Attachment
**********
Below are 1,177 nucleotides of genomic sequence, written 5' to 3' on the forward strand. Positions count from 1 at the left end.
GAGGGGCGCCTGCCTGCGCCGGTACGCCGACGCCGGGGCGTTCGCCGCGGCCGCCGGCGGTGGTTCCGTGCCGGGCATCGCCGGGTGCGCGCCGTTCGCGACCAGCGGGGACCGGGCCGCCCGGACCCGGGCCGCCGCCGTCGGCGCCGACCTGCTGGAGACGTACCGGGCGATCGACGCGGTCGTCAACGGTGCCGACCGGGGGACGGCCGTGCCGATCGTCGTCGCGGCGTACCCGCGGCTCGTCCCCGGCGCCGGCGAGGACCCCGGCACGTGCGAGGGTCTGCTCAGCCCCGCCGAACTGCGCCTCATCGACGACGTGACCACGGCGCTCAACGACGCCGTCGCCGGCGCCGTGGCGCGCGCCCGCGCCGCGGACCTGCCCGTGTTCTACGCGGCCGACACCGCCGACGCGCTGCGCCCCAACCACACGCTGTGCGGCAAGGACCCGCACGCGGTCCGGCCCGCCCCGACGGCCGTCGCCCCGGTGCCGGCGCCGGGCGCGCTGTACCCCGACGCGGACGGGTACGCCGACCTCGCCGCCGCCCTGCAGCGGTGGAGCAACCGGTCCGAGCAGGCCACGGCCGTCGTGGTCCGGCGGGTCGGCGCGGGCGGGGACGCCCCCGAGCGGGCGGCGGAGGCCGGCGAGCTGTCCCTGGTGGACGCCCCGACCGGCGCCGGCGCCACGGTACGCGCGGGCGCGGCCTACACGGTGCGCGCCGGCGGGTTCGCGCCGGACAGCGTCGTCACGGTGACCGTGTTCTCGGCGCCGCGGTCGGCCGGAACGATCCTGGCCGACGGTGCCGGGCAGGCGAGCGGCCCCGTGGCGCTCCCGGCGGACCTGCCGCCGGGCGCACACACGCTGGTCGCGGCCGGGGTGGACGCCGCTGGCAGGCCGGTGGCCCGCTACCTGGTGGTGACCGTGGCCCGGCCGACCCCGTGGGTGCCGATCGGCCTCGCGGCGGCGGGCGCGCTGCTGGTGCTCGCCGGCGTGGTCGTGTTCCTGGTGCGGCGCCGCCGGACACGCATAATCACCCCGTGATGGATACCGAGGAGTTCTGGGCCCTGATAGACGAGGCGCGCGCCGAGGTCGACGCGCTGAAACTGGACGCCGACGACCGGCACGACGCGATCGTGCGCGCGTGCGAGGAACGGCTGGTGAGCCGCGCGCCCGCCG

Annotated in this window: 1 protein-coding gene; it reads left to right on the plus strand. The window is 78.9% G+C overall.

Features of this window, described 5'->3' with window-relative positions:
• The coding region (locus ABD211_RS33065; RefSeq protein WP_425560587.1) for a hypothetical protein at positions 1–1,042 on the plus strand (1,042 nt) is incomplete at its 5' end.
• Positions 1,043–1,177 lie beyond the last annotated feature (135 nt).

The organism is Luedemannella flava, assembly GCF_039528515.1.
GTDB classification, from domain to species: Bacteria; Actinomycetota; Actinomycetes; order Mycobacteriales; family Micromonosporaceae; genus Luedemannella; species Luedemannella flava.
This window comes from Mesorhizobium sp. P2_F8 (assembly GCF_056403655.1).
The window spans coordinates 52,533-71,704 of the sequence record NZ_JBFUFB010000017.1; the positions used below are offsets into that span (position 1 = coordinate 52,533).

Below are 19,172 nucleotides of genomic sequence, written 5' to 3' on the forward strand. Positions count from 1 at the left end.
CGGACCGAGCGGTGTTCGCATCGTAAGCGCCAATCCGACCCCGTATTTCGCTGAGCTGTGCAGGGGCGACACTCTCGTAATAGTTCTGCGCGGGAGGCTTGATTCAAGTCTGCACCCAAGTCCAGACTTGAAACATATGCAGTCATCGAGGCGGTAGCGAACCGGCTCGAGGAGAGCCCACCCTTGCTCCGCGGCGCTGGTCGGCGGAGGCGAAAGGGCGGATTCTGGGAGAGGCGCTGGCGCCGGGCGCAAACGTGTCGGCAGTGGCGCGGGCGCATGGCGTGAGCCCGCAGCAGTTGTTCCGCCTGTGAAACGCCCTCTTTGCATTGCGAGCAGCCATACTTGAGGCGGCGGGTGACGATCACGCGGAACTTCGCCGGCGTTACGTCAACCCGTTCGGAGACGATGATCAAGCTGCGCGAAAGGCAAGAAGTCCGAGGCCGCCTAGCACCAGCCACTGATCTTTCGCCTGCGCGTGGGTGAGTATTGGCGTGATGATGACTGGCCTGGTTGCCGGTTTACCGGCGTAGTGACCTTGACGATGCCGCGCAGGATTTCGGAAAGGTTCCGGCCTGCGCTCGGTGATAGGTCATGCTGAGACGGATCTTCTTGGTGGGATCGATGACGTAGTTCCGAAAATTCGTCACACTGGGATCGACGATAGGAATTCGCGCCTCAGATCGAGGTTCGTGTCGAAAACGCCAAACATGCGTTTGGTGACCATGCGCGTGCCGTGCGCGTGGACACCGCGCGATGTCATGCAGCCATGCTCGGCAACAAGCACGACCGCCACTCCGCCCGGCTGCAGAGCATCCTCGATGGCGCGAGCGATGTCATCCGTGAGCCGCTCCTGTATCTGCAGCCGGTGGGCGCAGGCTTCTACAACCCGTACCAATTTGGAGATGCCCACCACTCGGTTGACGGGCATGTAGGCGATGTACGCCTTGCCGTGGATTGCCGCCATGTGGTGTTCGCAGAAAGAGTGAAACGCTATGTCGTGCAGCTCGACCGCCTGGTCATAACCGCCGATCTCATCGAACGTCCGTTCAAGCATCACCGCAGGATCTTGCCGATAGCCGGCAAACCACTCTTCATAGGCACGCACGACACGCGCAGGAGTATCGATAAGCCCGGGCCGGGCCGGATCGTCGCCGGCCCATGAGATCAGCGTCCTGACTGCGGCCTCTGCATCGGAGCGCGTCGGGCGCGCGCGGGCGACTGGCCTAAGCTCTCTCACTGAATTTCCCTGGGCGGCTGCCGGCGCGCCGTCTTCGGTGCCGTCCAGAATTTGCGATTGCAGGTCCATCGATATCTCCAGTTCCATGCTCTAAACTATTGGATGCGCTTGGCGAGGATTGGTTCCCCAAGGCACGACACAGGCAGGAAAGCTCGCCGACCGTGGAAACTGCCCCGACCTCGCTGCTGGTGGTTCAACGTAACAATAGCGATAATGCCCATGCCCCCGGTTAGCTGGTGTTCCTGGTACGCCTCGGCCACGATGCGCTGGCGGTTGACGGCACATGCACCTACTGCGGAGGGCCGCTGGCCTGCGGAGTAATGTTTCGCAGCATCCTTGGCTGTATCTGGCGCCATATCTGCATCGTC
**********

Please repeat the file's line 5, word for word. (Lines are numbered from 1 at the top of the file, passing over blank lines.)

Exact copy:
• The coding region (locus ABD211_RS33065; RefSeq protein WP_425560587.1) for a hypothetical protein at positions 1–1,042 on the plus strand (1,042 nt) is incomplete at its 5' end.